New UFO videos are showing up on YouTube daily, with descriptions that make them seem truly out of this world -- but are they really?
Take the case of what appeared to be a diamond-shaped object that allegedly hovered over Hong Kong on the nights of Oct. 5 and 6.
Ex-cable TV reporter, Wu Xiaodong Yi, claims to have captured a UFO over Hong Kong on Oct. 5, but his cell phone quality was so low that he waited until the next night with a better video camera, hoping the object would come back, according to a Chinese sales company, ePrice.com.hk.
As luck would have it, the UFO did show up again the following evening.
Here's the Hong Kong UFO, as posted by Smileboyhk:
Open Minds.tv uncovered the translated ePrice coverage of this "event," noting how the diamond-shape appearance of the UFO may have been caused by an effect of the camera aperture as it moved in and out of focus.
Huffington Post showed the video to photo and video analyst Marc Dantonio.
"The first thing I noticed was the changing colors and flickering of the object," Dantonio told HuffPost in an email.
"The fact that it was there the next night around the same time strongly indicates that this was a likely mistaken astronomical object. I consulted software, and when I looked at Hong Kong, noted that my suspicions were true -- Jupiter was visible over Hong Kong that night. Jupiter is often mistaken for a UFO."
Dantonio suggests why the so-called UFO looks like a diamond in the sky.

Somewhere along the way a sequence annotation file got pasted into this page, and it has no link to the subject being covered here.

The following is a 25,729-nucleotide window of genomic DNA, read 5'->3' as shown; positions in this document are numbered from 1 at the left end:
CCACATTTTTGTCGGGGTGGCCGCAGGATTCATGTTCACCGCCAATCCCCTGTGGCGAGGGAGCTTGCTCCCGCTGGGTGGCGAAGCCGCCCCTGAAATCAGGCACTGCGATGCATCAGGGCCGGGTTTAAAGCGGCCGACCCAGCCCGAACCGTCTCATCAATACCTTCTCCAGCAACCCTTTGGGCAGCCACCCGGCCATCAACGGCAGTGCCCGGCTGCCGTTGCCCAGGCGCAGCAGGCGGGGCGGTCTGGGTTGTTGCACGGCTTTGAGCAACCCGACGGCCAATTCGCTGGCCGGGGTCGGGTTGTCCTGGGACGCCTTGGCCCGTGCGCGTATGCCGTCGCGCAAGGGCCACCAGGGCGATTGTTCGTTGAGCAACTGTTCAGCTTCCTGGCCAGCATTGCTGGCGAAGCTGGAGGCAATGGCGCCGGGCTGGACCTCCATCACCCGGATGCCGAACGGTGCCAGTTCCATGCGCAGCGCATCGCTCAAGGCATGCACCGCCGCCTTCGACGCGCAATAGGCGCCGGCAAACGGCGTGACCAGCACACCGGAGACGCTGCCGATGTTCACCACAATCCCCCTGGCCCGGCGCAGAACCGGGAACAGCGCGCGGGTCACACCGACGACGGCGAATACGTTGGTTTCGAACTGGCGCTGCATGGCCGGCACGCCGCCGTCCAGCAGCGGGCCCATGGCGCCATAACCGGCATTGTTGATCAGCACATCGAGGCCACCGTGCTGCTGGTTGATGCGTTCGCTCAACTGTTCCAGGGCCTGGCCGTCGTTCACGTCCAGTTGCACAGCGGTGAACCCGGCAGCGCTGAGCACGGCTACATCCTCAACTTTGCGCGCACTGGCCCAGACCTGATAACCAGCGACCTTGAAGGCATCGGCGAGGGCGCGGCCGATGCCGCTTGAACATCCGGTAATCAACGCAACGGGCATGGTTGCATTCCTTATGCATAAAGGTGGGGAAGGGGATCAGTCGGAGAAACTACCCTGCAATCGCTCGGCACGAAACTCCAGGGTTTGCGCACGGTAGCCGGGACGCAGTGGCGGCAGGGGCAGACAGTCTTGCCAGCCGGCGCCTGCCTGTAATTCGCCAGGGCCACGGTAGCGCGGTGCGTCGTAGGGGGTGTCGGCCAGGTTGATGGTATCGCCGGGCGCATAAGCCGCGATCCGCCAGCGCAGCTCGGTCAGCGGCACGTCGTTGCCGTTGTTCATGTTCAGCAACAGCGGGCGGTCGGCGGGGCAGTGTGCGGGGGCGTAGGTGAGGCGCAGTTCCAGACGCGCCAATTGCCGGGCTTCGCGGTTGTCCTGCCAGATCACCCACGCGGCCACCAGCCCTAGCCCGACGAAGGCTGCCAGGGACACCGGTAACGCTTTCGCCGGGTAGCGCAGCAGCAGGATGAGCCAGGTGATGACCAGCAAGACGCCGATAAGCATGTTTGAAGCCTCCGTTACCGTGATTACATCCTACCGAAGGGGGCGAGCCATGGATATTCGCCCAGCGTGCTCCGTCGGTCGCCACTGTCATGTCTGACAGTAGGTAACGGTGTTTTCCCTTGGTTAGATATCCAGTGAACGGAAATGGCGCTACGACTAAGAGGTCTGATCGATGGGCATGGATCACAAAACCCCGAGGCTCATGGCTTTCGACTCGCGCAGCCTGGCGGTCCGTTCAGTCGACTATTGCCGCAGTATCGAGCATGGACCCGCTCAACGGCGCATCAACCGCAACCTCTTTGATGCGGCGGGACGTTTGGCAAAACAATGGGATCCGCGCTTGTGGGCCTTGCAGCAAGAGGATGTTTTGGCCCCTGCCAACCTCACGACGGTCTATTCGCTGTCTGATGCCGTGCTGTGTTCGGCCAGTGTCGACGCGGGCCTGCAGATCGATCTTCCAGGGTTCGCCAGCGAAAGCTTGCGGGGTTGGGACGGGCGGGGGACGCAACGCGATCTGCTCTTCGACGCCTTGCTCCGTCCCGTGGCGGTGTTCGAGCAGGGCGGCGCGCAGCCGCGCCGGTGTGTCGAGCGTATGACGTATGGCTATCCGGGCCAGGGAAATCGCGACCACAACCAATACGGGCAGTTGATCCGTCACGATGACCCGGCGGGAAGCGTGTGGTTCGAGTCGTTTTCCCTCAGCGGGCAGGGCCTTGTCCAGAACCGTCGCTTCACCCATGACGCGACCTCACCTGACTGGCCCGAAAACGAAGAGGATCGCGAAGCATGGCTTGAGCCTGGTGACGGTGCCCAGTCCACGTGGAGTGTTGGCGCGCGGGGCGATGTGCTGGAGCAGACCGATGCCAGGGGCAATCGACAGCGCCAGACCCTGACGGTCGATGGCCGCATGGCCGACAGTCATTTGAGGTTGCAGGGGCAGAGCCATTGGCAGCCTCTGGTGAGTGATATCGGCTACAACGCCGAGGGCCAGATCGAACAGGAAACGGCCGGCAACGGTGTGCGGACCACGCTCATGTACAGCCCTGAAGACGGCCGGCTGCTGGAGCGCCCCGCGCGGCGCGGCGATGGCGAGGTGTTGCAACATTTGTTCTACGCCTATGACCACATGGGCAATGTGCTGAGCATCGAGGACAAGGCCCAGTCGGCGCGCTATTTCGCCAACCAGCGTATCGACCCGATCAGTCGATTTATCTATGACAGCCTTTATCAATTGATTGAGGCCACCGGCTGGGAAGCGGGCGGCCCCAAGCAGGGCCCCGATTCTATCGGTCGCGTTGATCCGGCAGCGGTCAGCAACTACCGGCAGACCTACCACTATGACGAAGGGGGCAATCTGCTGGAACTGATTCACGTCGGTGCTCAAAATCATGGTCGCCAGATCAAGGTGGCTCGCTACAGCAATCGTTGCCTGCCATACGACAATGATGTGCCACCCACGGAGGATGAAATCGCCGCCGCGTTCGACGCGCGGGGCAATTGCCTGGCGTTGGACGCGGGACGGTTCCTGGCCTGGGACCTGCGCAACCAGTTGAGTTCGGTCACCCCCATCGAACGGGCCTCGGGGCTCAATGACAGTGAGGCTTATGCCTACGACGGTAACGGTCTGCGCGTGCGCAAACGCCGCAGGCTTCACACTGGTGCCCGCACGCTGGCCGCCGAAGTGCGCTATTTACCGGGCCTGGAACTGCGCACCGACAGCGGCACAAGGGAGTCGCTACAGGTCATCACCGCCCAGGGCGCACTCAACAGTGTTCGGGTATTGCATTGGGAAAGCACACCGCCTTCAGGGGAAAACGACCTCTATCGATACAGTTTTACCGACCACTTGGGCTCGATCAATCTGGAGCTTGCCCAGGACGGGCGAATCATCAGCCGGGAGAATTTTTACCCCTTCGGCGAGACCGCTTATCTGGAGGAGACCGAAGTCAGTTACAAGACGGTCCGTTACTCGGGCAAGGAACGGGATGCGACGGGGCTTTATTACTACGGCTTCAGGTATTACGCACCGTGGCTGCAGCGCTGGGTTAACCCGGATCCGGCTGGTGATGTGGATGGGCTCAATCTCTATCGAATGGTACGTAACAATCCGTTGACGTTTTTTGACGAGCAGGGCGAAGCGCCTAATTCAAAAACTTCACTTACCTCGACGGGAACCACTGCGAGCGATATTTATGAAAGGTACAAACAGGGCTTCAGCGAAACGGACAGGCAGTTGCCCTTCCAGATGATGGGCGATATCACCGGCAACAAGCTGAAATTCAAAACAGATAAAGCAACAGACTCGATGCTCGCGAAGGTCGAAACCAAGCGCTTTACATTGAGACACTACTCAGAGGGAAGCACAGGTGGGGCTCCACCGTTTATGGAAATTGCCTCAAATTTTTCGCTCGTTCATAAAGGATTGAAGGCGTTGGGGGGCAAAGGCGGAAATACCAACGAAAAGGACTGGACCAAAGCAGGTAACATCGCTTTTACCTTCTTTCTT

"The object is clearly vastly out of focus and the shape is likely due to the internal camera geometry. As far as the horizontal line running through the object, this usually occurs because there is an object, possibly a hair, on the camera aperture. When zoomed in, the object of interest is dispersed and defocused into a large amorphous diamond shape."
On the same night in question, half a world away, two UFOs were reportedly videotaped over San Antonio, Texas, about 30 minutes apart by someone identified as SAUFOTX, according to Latest UFO Sightings.
SAUFOTX -- a possible acronym for San Antonio UFO Texas -- described the object as a UFO-Orb.
Here's one of the San Antonio videos:
"As I was skywatching...I notice this orb high in altitude that seemed to be hovering," according to SAUFOTX. "I quickly began to film, when zooming in, you can clearly see [the] UFO ORB, traveling slowly overhead...emitting some kind of energy field around it. Clearly an unidentified flying object. In my opinion, this glowing object was clearly no weather balloon, aircraft or satellite."
"The object is not moving at any terrific speeds and not demonstrating any specific movement that calls it out as anything other than a high flying balloon.
"The video was filled with music and titles, and an attempt was made to make this look impressive, but really, this was poorly shot, bad footage. Based on the amount of time that the video shooter had to capture this, it was certainly there for a long time. I can tell you that balloons seem to crawl across the sky and are quite bright and disarming."
It should also be pointed out that not every UFO video posted on YouTube should be thought of as a hoax.
When it comes to UFOs, seeing is not always believing -- it's generally something that can be easily explained.
As in the case of the Hong Kong UFO, just because you might have a strong zoom on your camera, when you try zooming in too close, the end result may be too good to be true.